The human tragedy of thousands of asylum seekers floundering—and dying–in the Mediterranean highlights an unprecedented global challenge for the 21st century. “In terms of migrants and refugees, nothing has been seen like this since World War Two“, says Leonard Doyle, spokesman for the International Organization for Migrants (IMO). Globally there were estimated to be 16.7 million refugees and 34 million Internally Displaced People (IDPS) at the end of 2013. The conflicts in Iraq, Syria, Libya and Yemen alone have created o some 15 million refugees and IDPs. The numbers are growing almost on a daily basis. Just in the past few weeks, the fighting in Yemen has displaced another 150,000 while fighting in Iraq’s Ramadi has added another 114,000 to Iraq’s total displaced of around 3 million refugees and IDPs.
Most of the World’s displaced seek shelter either in their own or neighboring countries. However, buffeted by wars and harsh economic, political and social conditions people mainly from Africa and the Middle East but elsewhere as well, are escaping to the developed world to evade their circumstances – and doing so in growing numbers. And an ever larger number are dying in the effort. Across the world there were an estimated 866,000 asylum applications in 2014 to what the UNHCR calls the 44 “industrialized countries” – 270,000 more than in 2013. This is a number significantly less than the actual numbers of people seeking refuge or better economic circumstances, either legally or illegally, in host nations that offer varying degrees of hospitality. The largest number of asylum applications in 2014 were registered in Germany (173,100), followed by the US (121,200), Turkey (87,800), Sweden (75,100) and Italy (63,700).
According to the UNHCR, Europe received some 714,300 asylum claims in 2014, up from 485,000 in 2013. EU member states accounted for 80% of this number in 2014 – an increase of 44% compared to 2013. As to the country of origin of these asylum seekers the top 5 countries in descending order of volume were Syria, Iraq, Afghanistan, Kosovo and Eritrea. Syria and Iraq accounted for 30.1% of all asylum applications made in the EU. Many refugees do not immediately apply for asylum in their first point of entry. Many arriving in Southern Europe and the Balkans prefer to wait until they are in northern countries to apply for asylum given their better benefits, etc. Others may never apply, lacking proper documentation or unsure of their asylum prospects. They disappear into informal jobs as they try and build a new life for themselves.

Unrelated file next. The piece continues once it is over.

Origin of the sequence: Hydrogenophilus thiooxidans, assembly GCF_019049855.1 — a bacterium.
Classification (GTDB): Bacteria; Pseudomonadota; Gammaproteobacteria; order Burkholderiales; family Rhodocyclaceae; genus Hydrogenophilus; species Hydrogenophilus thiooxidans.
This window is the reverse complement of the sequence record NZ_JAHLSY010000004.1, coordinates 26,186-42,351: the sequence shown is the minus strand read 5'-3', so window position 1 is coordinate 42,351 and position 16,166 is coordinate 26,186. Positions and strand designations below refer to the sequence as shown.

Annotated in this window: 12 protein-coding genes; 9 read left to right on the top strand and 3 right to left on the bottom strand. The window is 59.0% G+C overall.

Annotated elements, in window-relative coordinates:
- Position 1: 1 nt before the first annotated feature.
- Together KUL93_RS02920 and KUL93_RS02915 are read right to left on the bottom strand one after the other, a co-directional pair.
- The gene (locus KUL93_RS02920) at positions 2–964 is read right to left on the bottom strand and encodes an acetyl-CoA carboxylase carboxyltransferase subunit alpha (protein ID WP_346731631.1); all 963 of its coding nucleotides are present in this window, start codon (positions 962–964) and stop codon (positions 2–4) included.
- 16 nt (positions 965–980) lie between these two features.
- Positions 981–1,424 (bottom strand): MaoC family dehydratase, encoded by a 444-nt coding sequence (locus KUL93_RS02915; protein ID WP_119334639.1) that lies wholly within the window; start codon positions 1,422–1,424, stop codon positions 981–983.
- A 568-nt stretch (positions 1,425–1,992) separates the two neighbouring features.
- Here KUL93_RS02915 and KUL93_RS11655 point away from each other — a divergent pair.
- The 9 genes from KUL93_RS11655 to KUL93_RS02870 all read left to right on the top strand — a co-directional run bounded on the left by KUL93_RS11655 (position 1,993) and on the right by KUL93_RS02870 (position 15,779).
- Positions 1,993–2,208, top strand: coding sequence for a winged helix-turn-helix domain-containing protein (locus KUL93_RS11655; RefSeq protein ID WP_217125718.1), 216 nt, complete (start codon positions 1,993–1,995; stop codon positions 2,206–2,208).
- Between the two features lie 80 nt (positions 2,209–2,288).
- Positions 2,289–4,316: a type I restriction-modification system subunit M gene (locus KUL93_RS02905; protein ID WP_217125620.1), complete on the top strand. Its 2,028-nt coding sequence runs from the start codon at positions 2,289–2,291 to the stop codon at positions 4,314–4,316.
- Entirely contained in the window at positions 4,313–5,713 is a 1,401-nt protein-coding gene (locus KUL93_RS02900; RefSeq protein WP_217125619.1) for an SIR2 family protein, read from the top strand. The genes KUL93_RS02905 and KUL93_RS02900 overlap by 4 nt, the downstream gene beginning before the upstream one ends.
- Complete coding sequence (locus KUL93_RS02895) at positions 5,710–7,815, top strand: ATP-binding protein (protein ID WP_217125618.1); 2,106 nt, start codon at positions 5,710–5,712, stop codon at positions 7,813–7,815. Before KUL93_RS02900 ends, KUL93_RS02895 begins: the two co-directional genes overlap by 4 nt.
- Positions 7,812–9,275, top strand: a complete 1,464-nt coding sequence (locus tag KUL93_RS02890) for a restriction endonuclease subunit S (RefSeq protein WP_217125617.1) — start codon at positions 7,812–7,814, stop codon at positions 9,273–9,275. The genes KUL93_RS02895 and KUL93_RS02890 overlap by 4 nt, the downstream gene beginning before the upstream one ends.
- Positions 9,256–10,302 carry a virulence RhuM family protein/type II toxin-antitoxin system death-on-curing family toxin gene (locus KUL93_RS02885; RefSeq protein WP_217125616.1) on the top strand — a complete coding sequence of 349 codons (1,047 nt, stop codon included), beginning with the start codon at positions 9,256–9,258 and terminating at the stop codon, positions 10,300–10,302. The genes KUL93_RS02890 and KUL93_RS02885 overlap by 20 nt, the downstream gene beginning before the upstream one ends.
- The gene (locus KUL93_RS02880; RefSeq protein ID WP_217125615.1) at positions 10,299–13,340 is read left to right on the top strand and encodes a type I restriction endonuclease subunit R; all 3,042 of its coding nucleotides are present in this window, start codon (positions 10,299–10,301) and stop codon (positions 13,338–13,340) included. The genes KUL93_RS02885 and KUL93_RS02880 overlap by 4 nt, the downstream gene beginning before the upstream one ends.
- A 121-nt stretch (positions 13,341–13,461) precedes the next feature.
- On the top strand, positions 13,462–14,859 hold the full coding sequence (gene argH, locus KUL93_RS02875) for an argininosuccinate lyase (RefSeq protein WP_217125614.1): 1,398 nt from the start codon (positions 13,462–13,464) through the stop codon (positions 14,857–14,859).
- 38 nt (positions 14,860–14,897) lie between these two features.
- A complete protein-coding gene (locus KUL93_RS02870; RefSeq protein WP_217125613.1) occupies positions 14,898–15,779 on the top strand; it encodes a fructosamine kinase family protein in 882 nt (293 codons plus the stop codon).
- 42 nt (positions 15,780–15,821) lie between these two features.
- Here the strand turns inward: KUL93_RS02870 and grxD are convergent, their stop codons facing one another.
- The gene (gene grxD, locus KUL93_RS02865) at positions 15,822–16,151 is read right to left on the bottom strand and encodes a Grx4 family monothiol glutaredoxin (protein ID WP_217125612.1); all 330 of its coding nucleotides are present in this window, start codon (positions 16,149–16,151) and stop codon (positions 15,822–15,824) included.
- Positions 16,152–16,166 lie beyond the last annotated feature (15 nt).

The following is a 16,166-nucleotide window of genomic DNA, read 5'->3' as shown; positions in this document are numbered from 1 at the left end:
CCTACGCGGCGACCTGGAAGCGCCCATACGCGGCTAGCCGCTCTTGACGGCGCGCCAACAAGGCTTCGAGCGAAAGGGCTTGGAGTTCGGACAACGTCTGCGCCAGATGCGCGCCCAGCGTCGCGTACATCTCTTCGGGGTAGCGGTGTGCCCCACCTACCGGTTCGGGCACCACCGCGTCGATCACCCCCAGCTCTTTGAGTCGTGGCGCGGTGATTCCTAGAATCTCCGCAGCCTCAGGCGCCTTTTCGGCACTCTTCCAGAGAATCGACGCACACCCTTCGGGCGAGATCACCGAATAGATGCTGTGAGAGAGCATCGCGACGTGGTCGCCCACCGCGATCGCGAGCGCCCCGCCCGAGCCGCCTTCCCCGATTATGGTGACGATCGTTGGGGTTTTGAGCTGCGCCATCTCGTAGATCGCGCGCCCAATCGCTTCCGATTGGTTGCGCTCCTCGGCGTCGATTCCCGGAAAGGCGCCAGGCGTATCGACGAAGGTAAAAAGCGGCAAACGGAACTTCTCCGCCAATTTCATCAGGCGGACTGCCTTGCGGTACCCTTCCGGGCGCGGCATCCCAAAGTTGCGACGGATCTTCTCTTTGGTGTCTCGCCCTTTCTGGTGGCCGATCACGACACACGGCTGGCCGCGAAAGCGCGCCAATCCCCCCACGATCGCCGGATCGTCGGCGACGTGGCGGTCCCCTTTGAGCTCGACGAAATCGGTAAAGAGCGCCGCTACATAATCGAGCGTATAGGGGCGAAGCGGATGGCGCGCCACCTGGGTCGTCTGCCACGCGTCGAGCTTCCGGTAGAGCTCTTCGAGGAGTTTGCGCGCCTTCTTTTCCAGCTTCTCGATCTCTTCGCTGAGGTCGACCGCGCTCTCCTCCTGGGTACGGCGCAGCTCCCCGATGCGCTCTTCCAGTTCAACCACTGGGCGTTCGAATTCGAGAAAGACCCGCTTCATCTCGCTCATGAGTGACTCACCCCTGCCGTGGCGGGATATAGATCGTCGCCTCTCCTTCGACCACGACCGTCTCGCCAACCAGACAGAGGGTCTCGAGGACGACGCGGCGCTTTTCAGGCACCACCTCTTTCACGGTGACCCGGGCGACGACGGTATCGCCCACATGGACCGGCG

Chances of receiving asylum vary widely. In the UK, 36% of applicants in 2013 received an initial positive decision – but there are appeal processes in play and various other means of staying in the country, legally or otherwise and only 24% of the 2013 cohort were sent back or took advantage of voluntary repatriation schemes. The EU averaged a 25% approval rate in 2013 – Malta (72%) and Italy (62%) had the highest approval rates. Only four countries Germany, Italy, France, and Sweden accounted for over two thirds of asylum applications in that year.
While Syria represented the largest of number asylum seekers in 2014, that number (149,600) is tiny compared to the total number of Syrian refugees in neighboring countries (4 million) and to those internally displaced within the country (8 million). Still, the number of Syrian asylum seekers increased as did Iraqi asylum seekers. Iraqi asylum seekers stood at 68,700 in 21014, more than doubling from 2013’s 37,300 claims. Turkey registered 50,500 or 74% of all Iraqi asylum seekers in 2014. Overall, however, compared to the numbers of Syrians and Iraqis living in bordering countries (Jordan, Lebanon and Turkey), Europe and countries like the US, Australia and others have remained largely closed to those seeking refuge from the wars in Syria and Iraq.
Clearly efforts by the EU to try and stem the flow of arrivals from the Mediterranean will still rely on fences and closed doors only serving to displace the challenge. Ultimately a policy of managed immigration is likely to be the final outcome as the UNHCR calls for a more robust search-and-rescue operation and enhanced legal avenues such as resettlement programs, humanitarian visas, and enhanced family reunification measures. However the EU will also have to deal with the Government in Tripoli which controls the ports of departure but is unrecognized by the EU. A strategy will also be needed to spread the burden of asylum seekers more equitably across the EU and even open transit camps in North Africa and elsewhere and tackle the smugglers and the financial gains made possible by current policies.
However, this is in reality a small portion of the global crisis on refugees and IDPs. By all means we should try and tackle this human tragedy and end the horrors being witnessed now in the Mediterranean. But we should also recognize that the global problem is getting worse as the wars in the Middle East and elsewhere continue and people are displaced and killed and maimed every day. Closing doors and building fences work in very limited ways. Refugees have a way of destabilizing whole societies and regions even decades after the tragedies that led to their displacement. Just as we are doing with climate change and global epidemics, it’s time for a global response to the refugee crisis—before it further destabilizes an already fragile global order.
This article was first published by the World Bank’s Voices and Views blog. Publication does not imply endorsement of views by the World Economic Forum.
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Author: Omer Karasapan is the Middle East and North Africa Region’s Knowledge and Learning Coordinator.
Image: A police officer checks the passport of a Chinese immigrant at the Shen Wu textile factory in Prato December 9, 2013. REUTERS/Stefano Rellandini.

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